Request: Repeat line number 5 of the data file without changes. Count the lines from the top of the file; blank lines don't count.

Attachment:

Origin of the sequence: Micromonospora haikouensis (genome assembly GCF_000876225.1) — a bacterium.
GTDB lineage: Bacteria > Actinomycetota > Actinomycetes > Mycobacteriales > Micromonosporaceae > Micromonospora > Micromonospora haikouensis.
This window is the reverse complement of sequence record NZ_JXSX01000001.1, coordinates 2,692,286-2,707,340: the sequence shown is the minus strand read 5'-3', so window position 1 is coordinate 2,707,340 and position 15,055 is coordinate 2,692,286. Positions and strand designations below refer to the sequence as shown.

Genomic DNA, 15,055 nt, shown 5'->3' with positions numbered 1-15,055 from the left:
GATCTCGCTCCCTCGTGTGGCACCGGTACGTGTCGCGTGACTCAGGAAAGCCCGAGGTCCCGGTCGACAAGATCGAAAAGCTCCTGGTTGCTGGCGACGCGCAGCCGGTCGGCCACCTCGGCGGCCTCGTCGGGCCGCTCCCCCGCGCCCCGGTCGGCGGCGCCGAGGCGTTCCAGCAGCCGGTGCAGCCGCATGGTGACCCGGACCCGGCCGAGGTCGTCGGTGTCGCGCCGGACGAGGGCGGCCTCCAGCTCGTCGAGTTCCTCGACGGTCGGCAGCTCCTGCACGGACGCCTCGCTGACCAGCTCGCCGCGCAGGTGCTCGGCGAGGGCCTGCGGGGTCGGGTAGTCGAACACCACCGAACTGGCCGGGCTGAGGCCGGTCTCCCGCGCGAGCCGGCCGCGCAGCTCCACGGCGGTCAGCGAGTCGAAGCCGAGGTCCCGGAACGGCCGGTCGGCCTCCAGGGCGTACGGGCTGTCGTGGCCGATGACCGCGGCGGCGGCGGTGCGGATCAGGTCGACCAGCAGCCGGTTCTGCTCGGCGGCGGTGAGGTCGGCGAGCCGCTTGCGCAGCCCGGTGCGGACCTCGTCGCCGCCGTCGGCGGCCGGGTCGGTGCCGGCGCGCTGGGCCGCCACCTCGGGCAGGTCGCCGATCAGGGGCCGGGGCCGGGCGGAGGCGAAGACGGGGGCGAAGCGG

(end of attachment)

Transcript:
GATCTCGCTCCCTCGTGTGGCACCGGTACGTGTCGCGTGACTCAGGAAAGCCCGAGGTCCCGGTCGACAAGATCGAAAAGCTCCTGGTTGCTGGCGACGCGCAGCCGGTCGGCCACCTCGGCGGCCTCGTCGGGCCGCTCCCCCGCGCCCCGGTCGGCGGCGCCGAGGCGTTCCAGCAGCCGGTGCAGCCGCATGGTGACCCGGACCCGGCCGAGGTCGTCGGTGTCGCGCCGGACGAGGGCGGCCTCCAGCTCGTCGAGTTCCTCGACGGTCGGCAGCTCCTGCACGGACGCCTCGCTGACCAGCTCGCCGCGCAGGTGCTCGGCGAGGGCCTGCGGGGTCGGGTAGTCGAACACCACCGAACTGGCCGGGCTGAGGCCGGTCTCCCGCGCGAGCCGGCCGCGCAGCTCCACGGCGGTCAGCGAGTCGAAGCCGAGGTCCCGGAACGGCCGGTCGGCCTCCAGGGCGTACGGGCTGTCGTGGCCGATGACCGCGGCGGCGGCGGTGCGGATCAGGTCGACCAGCAGCCGGTTCTGCTCGGCGGCGGTGAGGTCGGCGAGCCGCTTGCGCAGCCCGGTGCGGACCTCGTCGCCGCCGTCGGCGGCCGGGTCGGTGCCGGCGCGCTGGGCCGCCACCTCGGGCAGGTCGCCGATCAGGGGCCGGGGCCGGGCGGAGGCGAAGACGGGGGCGAAGCGG